The righty struck out 53.3 percent of 75 batters faced last season, and he began this year with Triple-A Memphis. Wacha debuted with the Cards on May 30 -- taking a no-decision despite pitching seven innings of two-hit, one-run ball -- and split time this year between the bullpen and the rotation.
"It's definitely been a crazy past year," Wacha said. "Whenever I came to Spring Training this past season, the goal was to get up here to St. Louis and help them win some ballgames. So I wouldn't really say whenever I was in college my junior year that I would ever have thought of this. But I just look at it as an opportunity to take advantage of. I'm really excited about being able to pitch in the postseason."
"It does say a lot about his talent," manager Mike Matheny said. "I also believe it says even more about his makeup. As you spend a little bit of time around him, you can see that he's mature beyond his years and beyond his experience. We put him to the test, pitching late in the season. Watching him take a no-hitter into the ninth inning and kind of watching how he's handled every step along the way, we learned that early about him in Spring Training.
"We were excited to watch just not his stuff, but how he handled a big league clubhouse, how he handled the distractions that do come with this job, and we've been very impressed."
Because of injuries and other unforeseen circumstances, the Cardinals are leaning on plenty of young hurlers this postseason. Game 3 starter Joe Kelly is 25, and late-innings relievers Carlos Martinez and Trevor Rosenthal are 22 and 23, respectively. Shelby Miller, who started 31 games this year but has been used out of the 'pen this series, is 22.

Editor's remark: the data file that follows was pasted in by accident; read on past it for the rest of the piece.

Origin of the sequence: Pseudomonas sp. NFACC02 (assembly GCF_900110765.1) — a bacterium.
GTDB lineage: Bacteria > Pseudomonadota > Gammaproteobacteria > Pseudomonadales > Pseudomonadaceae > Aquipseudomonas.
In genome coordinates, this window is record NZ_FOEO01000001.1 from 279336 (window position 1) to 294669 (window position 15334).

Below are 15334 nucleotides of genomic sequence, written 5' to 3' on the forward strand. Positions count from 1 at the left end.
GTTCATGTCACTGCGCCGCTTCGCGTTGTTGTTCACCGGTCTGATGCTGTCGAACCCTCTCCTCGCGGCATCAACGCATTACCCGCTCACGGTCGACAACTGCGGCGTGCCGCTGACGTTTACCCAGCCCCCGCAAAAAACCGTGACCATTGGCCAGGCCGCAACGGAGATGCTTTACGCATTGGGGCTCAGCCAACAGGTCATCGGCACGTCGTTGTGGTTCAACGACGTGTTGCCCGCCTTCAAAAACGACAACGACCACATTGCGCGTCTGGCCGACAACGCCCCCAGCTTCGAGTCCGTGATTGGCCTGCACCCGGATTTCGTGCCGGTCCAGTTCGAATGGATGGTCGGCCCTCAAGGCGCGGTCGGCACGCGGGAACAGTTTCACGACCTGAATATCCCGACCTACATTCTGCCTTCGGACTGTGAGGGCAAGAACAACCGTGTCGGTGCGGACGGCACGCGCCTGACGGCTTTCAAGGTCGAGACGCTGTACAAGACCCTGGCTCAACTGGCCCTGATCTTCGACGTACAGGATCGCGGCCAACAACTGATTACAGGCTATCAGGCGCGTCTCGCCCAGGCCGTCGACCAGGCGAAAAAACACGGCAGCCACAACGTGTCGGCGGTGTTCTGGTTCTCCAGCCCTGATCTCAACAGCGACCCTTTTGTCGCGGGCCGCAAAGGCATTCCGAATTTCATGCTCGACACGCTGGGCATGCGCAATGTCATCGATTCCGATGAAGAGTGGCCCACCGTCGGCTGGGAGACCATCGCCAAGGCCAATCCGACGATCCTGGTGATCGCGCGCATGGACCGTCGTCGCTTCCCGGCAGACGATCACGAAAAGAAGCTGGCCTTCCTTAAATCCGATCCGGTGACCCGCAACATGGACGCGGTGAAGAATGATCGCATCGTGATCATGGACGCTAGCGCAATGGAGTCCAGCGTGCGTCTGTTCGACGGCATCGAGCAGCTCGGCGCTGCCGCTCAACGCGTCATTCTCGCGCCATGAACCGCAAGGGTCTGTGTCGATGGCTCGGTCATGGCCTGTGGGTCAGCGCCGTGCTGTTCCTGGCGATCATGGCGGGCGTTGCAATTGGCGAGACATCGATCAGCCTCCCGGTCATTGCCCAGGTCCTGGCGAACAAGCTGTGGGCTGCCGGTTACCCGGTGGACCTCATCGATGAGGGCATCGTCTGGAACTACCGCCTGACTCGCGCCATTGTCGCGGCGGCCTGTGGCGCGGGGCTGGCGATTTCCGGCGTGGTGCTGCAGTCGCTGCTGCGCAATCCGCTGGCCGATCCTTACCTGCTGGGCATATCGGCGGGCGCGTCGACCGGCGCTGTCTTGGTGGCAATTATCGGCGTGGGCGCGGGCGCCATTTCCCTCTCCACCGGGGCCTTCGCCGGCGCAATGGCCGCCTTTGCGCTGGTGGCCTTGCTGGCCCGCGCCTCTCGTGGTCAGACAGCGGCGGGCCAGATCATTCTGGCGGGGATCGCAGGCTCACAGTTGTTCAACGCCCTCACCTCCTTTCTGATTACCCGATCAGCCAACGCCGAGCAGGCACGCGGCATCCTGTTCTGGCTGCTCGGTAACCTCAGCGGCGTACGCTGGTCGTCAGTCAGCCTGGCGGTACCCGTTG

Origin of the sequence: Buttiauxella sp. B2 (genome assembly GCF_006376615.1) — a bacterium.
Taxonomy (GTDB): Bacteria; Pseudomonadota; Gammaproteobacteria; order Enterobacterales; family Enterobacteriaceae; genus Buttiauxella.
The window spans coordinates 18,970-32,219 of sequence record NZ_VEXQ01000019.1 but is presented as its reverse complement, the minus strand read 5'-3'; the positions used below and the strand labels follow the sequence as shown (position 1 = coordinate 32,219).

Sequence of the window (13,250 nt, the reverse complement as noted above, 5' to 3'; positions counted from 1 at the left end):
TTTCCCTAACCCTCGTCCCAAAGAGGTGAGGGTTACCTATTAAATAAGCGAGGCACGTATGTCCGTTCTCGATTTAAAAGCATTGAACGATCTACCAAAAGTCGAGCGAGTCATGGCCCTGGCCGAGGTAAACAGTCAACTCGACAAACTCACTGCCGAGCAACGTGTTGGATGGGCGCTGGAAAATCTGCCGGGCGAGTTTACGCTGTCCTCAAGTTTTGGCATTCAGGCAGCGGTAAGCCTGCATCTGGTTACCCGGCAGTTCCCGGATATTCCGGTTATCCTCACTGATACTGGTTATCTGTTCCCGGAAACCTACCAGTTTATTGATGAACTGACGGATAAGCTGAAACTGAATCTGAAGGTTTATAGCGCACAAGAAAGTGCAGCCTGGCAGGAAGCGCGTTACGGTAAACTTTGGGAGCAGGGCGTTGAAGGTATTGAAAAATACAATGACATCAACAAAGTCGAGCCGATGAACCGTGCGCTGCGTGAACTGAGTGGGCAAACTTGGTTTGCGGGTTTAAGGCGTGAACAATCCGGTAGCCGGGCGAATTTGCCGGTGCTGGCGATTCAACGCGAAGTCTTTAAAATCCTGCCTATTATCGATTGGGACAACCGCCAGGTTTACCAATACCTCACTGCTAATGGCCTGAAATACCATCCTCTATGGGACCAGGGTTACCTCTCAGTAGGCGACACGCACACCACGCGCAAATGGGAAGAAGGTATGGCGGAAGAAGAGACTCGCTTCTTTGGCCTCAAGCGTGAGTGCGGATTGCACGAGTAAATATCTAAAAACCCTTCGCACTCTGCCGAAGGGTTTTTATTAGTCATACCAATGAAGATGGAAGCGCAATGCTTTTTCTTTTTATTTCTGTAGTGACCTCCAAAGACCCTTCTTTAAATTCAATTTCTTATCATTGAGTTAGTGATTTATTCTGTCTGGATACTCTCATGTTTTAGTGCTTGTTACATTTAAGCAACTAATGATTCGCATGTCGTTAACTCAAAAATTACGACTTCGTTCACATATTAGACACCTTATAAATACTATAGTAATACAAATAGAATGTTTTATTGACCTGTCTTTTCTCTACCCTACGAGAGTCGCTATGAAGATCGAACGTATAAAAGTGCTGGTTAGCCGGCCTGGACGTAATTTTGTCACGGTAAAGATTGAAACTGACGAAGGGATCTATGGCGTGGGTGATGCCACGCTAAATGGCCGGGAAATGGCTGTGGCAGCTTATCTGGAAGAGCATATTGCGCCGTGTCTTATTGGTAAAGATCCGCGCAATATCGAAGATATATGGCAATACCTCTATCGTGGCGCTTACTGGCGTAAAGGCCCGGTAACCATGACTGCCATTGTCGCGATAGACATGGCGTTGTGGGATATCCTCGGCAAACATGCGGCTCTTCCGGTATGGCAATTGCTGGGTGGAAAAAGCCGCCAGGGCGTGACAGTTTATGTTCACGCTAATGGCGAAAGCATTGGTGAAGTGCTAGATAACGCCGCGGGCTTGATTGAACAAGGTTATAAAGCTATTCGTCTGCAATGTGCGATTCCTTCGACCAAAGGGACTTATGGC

Being able to contribute quickly, and often at a young age, is something the Cards -- position players and pitchers -- say is ingrained early in their development.
"I think it does start in the Minor Leagues," Wacha said. "Every single Minor Leaguer, they're kind of preached [to] that whenever you get up to St. Louis, you're expected to win. So they preach that down in the Minor Leagues, that we're here to win ballgames. And whenever you go up there, you're expected to be able to contribute and be able to be prepared for the big stage and be able to help them win some ballgames."
After Wacha started in his first four appearances this summer, he moved to the bullpen from Aug. 14-28. He moved backed to the rotation Sept. 3 and had a 1.72 ERA over his final five starts (31 1/3 innings). Among those outings was seven shutout innings vs. the Pirates at Busch Stadium on Sept. 8. Pitching Monday, in front of what is sure to be a sold-out and raucous crowd in Pittsburgh, should be yet another challenge.
"Just trying to approach it just like any other start and just trying to do the same stuff," Wacha said of his outlook for Monday. "Just go out there and attack the zone, get in pitcher's counts. That way, I can make my pitch. That way, I'm not falling behind. Really, just go out there and attack them."